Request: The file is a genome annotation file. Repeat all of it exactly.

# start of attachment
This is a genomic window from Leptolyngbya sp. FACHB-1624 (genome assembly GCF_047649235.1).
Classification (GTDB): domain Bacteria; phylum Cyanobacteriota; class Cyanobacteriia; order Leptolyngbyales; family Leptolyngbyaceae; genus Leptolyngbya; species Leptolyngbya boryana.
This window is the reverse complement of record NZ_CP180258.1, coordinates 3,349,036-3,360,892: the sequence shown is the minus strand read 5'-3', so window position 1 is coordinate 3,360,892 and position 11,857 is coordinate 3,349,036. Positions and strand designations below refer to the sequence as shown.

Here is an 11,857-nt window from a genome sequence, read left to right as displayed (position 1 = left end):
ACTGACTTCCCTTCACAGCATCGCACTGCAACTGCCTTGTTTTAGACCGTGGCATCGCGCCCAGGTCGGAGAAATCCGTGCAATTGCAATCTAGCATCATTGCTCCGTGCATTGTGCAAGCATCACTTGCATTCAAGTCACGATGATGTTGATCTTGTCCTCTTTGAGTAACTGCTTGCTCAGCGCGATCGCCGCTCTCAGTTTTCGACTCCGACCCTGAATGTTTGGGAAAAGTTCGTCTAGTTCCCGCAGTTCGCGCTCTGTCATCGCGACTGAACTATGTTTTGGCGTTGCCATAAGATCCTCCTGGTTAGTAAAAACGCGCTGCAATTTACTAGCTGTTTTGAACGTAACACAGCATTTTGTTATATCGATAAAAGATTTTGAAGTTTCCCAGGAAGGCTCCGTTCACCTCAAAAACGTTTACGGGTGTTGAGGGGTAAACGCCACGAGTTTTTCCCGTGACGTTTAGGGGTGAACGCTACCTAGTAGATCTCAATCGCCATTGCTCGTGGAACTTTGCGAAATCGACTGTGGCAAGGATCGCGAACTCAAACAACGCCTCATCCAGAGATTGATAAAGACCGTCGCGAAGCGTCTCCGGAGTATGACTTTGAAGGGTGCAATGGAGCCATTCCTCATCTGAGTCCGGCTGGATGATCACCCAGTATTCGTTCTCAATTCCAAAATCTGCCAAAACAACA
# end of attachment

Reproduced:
This is a genomic window from Leptolyngbya sp. FACHB-1624 (genome assembly GCF_047649235.1).
Classification (GTDB): domain Bacteria; phylum Cyanobacteriota; class Cyanobacteriia; order Leptolyngbyales; family Leptolyngbyaceae; genus Leptolyngbya; species Leptolyngbya boryana.
This window is the reverse complement of record NZ_CP180258.1, coordinates 3,349,036-3,360,892: the sequence shown is the minus strand read 5'-3', so window position 1 is coordinate 3,360,892 and position 11,857 is coordinate 3,349,036. Positions and strand designations below refer to the sequence as shown.

Here is an 11,857-nt window from a genome sequence, read left to right as displayed (position 1 = left end):
ACTGACTTCCCTTCACAGCATCGCACTGCAACTGCCTTGTTTTAGACCGTGGCATCGCGCCCAGGTCGGAGAAATCCGTGCAATTGCAATCTAGCATCATTGCTCCGTGCATTGTGCAAGCATCACTTGCATTCAAGTCACGATGATGTTGATCTTGTCCTCTTTGAGTAACTGCTTGCTCAGCGCGATCGCCGCTCTCAGTTTTCGACTCCGACCCTGAATGTTTGGGAAAAGTTCGTCTAGTTCCCGCAGTTCGCGCTCTGTCATCGCGACTGAACTATGTTTTGGCGTTGCCATAAGATCCTCCTGGTTAGTAAAAACGCGCTGCAATTTACTAGCTGTTTTGAACGTAACACAGCATTTTGTTATATCGATAAAAGATTTTGAAGTTTCCCAGGAAGGCTCCGTTCACCTCAAAAACGTTTACGGGTGTTGAGGGGTAAACGCCACGAGTTTTTCCCGTGACGTTTAGGGGTGAACGCTACCTAGTAGATCTCAATCGCCATTGCTCGTGGAACTTTGCGAAATCGACTGTGGCAAGGATCGCGAACTCAAACAACGCCTCATCCAGAGATTGATAAAGACCGTCGCGAAGCGTCTCCGGAGTATGACTTTGAAGGGTGCAATGGAGCCATTCCTCATCTGAGTCCGGCTGGATGATCACCCAGTATTCGTTCTCAATTCCAAAATCTGCCAAAACAACA